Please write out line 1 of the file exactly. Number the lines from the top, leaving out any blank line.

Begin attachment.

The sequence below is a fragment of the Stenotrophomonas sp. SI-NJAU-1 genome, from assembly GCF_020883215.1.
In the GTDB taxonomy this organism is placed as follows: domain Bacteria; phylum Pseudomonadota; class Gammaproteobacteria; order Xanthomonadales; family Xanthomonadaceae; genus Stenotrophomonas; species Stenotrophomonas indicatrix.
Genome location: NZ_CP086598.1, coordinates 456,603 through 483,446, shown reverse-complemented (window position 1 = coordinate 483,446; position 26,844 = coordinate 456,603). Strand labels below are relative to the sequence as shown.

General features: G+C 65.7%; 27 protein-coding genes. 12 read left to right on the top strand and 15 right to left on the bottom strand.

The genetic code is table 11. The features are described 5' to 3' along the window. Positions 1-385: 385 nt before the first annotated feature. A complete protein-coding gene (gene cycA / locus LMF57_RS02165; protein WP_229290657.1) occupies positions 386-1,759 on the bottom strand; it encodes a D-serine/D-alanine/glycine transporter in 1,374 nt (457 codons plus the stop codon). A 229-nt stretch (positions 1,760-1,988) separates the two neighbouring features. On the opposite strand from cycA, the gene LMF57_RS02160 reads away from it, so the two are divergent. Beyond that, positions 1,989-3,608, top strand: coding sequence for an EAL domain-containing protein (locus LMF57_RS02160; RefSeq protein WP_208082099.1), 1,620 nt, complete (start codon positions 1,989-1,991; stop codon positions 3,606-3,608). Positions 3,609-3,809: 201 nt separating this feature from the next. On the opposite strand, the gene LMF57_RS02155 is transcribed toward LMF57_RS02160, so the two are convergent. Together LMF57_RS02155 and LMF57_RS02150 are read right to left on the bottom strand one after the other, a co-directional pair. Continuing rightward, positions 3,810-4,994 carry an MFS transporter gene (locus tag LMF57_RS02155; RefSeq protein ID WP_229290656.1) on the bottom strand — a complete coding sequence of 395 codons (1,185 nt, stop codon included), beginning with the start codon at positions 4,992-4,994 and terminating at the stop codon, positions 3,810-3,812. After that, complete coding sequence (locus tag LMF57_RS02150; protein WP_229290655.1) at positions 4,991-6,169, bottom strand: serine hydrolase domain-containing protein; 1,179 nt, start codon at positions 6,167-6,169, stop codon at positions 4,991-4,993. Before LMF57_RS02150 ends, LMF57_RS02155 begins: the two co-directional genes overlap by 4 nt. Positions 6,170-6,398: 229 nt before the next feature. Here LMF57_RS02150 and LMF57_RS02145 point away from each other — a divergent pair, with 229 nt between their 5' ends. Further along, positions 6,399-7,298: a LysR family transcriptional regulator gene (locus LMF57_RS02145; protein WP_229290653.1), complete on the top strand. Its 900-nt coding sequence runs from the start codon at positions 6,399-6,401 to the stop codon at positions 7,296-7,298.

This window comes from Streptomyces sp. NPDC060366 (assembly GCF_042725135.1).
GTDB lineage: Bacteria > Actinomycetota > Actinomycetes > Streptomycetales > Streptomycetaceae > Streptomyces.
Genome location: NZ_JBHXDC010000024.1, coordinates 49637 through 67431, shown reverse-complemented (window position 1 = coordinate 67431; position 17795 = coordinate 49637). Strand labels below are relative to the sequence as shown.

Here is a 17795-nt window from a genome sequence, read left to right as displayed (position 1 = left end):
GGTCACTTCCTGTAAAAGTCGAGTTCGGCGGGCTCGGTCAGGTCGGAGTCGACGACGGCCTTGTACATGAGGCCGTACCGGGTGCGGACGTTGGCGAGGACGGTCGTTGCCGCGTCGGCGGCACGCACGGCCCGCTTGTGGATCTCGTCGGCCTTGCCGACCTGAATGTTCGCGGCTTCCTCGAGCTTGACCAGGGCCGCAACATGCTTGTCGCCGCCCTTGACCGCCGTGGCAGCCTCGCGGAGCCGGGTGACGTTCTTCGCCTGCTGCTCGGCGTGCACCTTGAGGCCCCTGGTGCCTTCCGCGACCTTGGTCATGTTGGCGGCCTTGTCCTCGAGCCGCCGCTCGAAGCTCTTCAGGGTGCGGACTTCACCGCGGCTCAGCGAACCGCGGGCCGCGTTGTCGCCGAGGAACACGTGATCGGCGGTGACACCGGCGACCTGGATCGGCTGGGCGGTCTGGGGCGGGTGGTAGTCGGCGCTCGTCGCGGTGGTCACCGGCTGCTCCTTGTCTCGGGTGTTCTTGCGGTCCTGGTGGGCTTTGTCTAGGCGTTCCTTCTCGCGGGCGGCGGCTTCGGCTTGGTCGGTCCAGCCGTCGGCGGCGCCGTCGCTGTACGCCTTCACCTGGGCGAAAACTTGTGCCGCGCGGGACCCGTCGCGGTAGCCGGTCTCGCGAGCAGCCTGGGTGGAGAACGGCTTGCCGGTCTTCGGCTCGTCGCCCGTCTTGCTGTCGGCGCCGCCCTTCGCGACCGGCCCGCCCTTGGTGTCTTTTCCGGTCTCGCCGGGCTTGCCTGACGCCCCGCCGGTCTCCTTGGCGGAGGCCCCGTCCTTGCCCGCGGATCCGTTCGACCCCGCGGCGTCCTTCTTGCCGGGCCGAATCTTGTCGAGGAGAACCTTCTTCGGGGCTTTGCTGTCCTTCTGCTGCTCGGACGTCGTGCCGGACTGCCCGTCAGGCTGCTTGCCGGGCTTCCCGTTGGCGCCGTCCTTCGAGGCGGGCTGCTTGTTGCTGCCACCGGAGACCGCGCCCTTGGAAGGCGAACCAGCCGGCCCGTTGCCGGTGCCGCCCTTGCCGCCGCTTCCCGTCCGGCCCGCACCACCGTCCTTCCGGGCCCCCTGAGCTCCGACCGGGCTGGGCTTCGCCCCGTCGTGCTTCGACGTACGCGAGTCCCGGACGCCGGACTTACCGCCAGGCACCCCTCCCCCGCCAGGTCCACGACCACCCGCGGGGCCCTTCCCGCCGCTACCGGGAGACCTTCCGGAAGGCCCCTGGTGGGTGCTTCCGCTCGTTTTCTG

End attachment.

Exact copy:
The sequence below is a fragment of the Stenotrophomonas sp. SI-NJAU-1 genome, from assembly GCF_020883215.1.